Skip to main content
How to Sneak in a Workout over the Holidays
When you need to squeeze in a sweat session, it’s all about getting creative.
Here we go again. Every year at the holidays, we promise to maintain our workout routine and say no to every holiday cookie that comes our way. But how realistic is that? Enjoying the holiday season isn’t about rigidity, it’s about carving our time to be with (virtually or in person) the people we love. And that can co-exist with staying active, especially if you’re willing to be flexible (and maybe use a soup can as a free weight, but more on that later).
Every Little Bit Helps
It’s only natural that your workout routine might take a hit during the holiday season. But when it comes to fitting a workout into a jam-packed schedule, anything is better than nothing. “Commit to moving your body every day,” says Nicole Haworth, trainer and co-founder of the dance-based online studio The Workout LA. “If you fall off the wagon completely, it’s a lot more challenging to self-motivate later.”
“Keeping a consistent workout routine will not only get you through the holidays with more joy and peace, but also allow you to enter the New Year with excitement and energy,” agrees Jourdan Baldwin, owner of Denver-based KALO Fitness.
If you’re already plugged into a solid workout routine, it can be frustrating to cut that short when the time-crunched holiday season arrives. So it’s important to be patient with your progress and modify your exercise goals during this time of year.
“While a shortened workout routine might not be ideal forever, there are a lot of things that happen when we move our bodies—even for five minutes—that help us make better cumulative decisions throughout the day,” says Baldwin. “On the days you exercise, you’ll likely eat better, have more energy, feel happier and have more gratitude for the fact that you did something.”
Break It Up
If you no longer have an hour to work out in the mornings like you used to, it can help to break up exercise throughout the day into five- or ten-minute sessions. Think five minutes of jumping rope every hour (which can add up to thirty minutes at the end of the day) or holding plank for five minutes.
“I like to tell my clients to pick five exercises that target different areas, like mountain climbers, push-ups, pile squats, glute bridges or jumping jacks,” says Haworth. “Do twenty reps of everything but space it out throughout the day. And finding an accountability partner will make working out a lot more fun, too. Get your sibling to commit to the workout with you, put on a bomb playlist and get it done.”
Although many of us won’t be traveling too far for the holidays, there’s still a chance you might find yourself at someone else’s house without your normal workout essentials (read: yoga mat and foam roller). If this is the case, Baldwin says not to worry. “You only need a small space to get movement in,” she says. “Set aside time to do a bodyweight workout or use everyday objects as weights. I’ve used anything from books to bricks, and water jugs to soup cans. There’s so many workouts online that are perfect for travel and many of them are free.”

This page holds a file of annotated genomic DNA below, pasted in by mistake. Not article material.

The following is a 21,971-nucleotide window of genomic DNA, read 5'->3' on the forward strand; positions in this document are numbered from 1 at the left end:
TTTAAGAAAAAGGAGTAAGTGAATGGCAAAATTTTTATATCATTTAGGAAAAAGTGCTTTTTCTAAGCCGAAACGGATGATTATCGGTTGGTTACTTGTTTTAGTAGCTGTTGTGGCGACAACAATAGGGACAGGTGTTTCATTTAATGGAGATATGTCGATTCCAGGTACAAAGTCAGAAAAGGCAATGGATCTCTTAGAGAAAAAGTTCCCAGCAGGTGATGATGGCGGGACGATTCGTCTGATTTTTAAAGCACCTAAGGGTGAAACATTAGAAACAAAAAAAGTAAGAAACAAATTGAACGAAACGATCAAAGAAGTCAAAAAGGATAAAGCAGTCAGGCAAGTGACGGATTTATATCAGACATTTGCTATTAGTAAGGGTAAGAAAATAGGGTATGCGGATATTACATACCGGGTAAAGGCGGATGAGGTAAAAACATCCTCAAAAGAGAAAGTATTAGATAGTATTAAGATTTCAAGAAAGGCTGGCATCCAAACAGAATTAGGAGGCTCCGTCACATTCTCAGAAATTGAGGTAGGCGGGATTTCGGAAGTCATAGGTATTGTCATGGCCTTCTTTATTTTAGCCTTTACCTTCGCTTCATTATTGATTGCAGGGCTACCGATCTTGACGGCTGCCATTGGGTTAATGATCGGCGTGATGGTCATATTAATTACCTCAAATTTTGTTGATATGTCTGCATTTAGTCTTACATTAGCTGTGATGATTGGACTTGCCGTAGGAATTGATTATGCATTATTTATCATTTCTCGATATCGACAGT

“One of the few benefits of us all being stuck at home during this time is that trainers all over the world are pumping out tons of free content that don’t require any equipment at all,” says Haworth. “Bodyweight workouts can be just as hard as anything else and are super fun and effective. Pilates workouts are great if you’re working with a small space because the movement is smaller, more targeted and often doesn’t require equipment to feel the burn.”
If you don’t have access to WiFi or online workout videos, Baldwin recommends the below self-guided workout to get your blood pumping.
Perform 21-18-15-12-10 reps of the following exercises:
● Walking Lunges
And working out doesn’t only mean leggings and running shoes. Many of us are already doing activities during the holidays that can be turned into a workout. “I mean, I think shopping totally counts as calorie burning,” says Baldwin. “Shoveling snow is another incredible workout, especially if you engage your core to avoid hurting your lower back. Delivering presents to neighbors could be a way to get your steps in. Even fun winter activities like ice skating count as exercise.”
Choose Your Fuel
With all the holiday cookies and heavy meals, make sure you stock up on the right type of fuel that will make your workouts the next day count. “No matter where I am, I fill my plate with half green veggies, one quarter protein and one quarter carbs. This allows me to splurge a little but also ensures I don’t feel low energy for the rest of the day.”
And as for cocktails? Feel free to imbibe (if that’s your thing), but some drinks are better than others. Staying away from sugary mixers will help you avoid hangovers. Sticking to one drink throughout the night (as opposed to mixing up your orders) will help you drink less. Clear liquors like vodka and tequila, as well as natural, organic wines are some of the better choices at the bar. And make sure to guzzle water in between drinks so you stay hydrated for your workout the next day.
“With all things drinking, eating and being merry, I think it’s best to have a plan going into the holiday season,” says Haworth. “Everything is best in moderation, including holiday drinking. Take note of special occasions like family dinners or drinks with your childhood friends and allow yourself to indulge when it counts. Balance is key.”
Ready to get moving?